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Project on Government Oversight

Whistleblower Groups Urge Chief Judge To Consider Former Special Counsel's Failure To Take Responsibility During Criminal Sentencing

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June 27, 2011

Weeks After Telling Sentencing Judge that He Accepted Responsibility for Withholding Information from Congress, Bloch Filed a $202 Million RICO Lawsuit Against Individuals, Whistleblower Protection Groups, and Federal Investigators Who Reported His Criminal Acts to the Department of Justice

Today, counsel for former employees of the United States Office of Special Counsel (OSC) and for a coalition of national whistleblower protection groups – the Project on Government Oversight (POGO), the Government Accountability Project (GAP), and Public Employees for Environmental Responsibility (PEER) – sent a strongly worded letter to Chief Judge Royce Lamberth of the U.S. District Court in the District of Columbia urging him to consider former Special Counsel Scott Bloch’s latest misdeed (filing a retaliatory and frivolous lawsuit against the individuals, whistleblower groups, and federal investigators who reported his criminal misconduct to the Department of Justice) when ruling on Bloch’s appeal of his one-month prison sentence.

Counsel for the coalition advised Judge Lamberth that they opposed the one month sentence that Bloch was given by Magistrate Judge Robinson for withholding information from Congress because it does not appropriately reflect the severity of his admitted actions.  According to Debra S. Katz, counsel for the coalition, “Mr. Bloch has not accepted responsibility for his criminal conduct and his expressions of contrition to the court are hollow.”

According to Katz’s letter to the Court, within weeks of Bloch’s appearance before Magistrate Judge Robinson during which he purported to accept responsibility for his actions and expressed contrition to the Court for his criminal misconduct, Bloch filed a $202 Million lawsuit in Fairfax County Court against the whistleblower groups who reported his misconduct, the government agencies and investigators that investigated and then reported the misconduct to the United States Department of Justice, and several high-level government officials connected with his removal from office, among others, blaming them individually and as part of an alleged conspiracy for his civil and criminal investigation, removal from office, indictment, and conviction.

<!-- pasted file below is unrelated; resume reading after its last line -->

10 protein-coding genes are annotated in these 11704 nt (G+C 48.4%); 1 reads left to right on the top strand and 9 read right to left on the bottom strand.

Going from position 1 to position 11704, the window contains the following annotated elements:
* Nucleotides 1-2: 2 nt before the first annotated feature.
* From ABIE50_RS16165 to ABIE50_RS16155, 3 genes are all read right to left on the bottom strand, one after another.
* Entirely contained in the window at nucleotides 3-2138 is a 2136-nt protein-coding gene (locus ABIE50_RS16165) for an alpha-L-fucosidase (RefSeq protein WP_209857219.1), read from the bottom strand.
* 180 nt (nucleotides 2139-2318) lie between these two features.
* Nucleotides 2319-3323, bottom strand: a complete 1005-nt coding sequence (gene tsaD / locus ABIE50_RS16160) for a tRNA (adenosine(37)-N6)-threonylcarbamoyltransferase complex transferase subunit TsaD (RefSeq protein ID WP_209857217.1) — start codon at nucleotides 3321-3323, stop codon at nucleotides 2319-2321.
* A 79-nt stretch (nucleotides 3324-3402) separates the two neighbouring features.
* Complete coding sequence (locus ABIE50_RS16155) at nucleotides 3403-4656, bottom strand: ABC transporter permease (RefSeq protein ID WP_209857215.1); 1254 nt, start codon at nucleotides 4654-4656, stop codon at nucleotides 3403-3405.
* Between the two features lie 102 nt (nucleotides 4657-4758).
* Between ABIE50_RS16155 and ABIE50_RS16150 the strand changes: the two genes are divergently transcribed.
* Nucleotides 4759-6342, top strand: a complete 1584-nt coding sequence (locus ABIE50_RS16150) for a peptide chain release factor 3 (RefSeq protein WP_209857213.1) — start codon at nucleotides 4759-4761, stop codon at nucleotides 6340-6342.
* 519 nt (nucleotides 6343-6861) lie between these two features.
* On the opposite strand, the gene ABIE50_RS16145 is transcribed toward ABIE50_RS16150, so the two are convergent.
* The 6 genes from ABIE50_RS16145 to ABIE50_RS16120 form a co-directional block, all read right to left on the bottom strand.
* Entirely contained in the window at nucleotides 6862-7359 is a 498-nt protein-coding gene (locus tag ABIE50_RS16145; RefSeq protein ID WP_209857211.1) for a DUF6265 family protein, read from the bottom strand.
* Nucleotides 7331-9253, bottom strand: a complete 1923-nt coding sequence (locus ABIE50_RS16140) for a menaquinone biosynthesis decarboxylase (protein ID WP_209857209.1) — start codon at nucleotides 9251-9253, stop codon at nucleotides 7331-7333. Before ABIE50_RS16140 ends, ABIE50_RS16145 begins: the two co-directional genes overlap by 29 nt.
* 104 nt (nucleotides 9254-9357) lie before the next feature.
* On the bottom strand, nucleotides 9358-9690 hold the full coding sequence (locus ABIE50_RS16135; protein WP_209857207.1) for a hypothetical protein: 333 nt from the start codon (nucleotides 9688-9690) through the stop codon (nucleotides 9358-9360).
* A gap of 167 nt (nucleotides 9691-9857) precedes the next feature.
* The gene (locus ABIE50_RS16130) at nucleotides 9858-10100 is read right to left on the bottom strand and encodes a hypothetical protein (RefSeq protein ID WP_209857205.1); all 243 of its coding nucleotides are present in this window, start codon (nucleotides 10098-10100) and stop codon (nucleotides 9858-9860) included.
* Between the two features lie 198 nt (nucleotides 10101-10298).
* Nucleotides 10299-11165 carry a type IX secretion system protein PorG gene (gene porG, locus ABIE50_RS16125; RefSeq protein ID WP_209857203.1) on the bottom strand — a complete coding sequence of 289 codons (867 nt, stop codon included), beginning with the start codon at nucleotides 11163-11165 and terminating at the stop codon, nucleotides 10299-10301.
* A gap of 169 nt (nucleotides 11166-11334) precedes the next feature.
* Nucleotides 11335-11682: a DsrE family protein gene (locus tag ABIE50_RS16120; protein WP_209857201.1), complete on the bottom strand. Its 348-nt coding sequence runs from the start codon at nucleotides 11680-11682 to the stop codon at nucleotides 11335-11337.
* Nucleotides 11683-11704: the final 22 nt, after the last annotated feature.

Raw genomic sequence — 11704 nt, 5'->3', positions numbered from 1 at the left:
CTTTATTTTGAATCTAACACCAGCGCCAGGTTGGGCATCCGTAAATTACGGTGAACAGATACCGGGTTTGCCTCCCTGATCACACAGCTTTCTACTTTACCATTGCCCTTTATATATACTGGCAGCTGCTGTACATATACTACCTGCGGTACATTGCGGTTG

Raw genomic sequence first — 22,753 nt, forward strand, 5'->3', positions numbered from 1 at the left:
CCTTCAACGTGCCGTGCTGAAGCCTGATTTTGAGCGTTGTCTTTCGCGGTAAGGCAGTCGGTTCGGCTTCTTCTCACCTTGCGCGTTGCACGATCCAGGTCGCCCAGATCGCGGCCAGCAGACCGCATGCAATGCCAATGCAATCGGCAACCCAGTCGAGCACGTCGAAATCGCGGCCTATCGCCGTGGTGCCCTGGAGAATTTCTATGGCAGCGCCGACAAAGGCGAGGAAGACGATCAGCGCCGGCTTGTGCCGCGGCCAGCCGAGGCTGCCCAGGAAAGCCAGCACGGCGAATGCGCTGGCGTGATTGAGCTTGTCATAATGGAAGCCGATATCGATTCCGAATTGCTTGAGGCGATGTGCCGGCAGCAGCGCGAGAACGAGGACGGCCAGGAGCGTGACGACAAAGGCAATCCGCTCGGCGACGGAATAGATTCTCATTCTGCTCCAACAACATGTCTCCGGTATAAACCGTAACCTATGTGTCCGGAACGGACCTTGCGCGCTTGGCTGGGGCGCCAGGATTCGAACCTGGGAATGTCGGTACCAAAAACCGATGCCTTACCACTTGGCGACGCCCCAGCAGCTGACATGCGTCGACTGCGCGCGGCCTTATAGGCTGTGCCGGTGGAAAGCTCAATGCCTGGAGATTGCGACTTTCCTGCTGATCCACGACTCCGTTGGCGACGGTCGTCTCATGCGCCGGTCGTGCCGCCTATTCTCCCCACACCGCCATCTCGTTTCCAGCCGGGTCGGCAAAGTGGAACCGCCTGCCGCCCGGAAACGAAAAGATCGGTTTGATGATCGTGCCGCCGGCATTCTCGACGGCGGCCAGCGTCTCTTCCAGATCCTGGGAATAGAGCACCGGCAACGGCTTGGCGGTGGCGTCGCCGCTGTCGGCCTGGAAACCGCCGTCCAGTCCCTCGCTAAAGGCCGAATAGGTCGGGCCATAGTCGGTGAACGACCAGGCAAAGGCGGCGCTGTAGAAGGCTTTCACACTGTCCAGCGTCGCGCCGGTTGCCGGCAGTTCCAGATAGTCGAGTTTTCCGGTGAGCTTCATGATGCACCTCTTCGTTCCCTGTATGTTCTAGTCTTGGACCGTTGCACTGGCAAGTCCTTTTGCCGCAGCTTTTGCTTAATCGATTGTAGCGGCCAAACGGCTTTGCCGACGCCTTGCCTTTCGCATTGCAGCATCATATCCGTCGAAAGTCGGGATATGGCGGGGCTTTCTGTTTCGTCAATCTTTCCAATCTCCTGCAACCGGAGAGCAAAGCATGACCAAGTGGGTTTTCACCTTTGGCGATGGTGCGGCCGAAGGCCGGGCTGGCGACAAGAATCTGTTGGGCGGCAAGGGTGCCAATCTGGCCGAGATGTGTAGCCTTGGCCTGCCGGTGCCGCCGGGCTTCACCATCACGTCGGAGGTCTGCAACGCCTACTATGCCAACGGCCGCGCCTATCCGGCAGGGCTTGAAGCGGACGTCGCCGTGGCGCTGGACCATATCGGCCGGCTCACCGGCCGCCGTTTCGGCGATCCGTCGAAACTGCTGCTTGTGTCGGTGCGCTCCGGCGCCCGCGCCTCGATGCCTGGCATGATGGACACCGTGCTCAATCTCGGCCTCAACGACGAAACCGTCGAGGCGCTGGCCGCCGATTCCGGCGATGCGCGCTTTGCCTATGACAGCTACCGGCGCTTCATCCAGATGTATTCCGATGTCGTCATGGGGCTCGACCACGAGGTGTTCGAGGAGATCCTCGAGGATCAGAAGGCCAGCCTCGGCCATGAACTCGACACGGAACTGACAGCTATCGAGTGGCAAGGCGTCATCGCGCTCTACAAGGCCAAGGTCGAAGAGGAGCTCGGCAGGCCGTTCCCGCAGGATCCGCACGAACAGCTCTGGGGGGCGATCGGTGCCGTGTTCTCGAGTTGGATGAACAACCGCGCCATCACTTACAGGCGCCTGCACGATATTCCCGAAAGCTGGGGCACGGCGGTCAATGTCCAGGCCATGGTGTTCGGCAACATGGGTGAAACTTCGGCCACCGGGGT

In this suit, Bloch accused former Presidential Advisor Karl Rove, and former White House Counsel Fred Fielding, Lurita Doan, former Secretary of the General Services Administration, and others of conspiring with whistleblower protection advocates, and federal investigators to terminate his employment.  Katz stated that “rather than accepting Mr. Bloch’s word that he has taken responsibility for his criminal acts, let’s look at his actions.  He now wants to be paid $202 million for the mess he has gotten himself into.”

Danielle Brian, POGO’s executive director, noted that “Mr. Bloch admitted that he directed the deletion of computer files at OSC by bringing in Geeks on Call to unlawfully delete Agency computer files.  Scott Bloch pled guilty to withholding information from Congress.  Scott Bloch told the Court he was sorry.  And then Scott Bloch sued us and other whistleblower protection groups.  This hardly sounds like taking responsibility to me.”

Founded in 1981, the Project On Government Oversight (POGO) is a nonpartisan independent watchdog that champions good government reforms. POGO’s investigations into corruption, misconduct, and conflicts of interest achieve a more effective, accountable, open, and ethical federal government.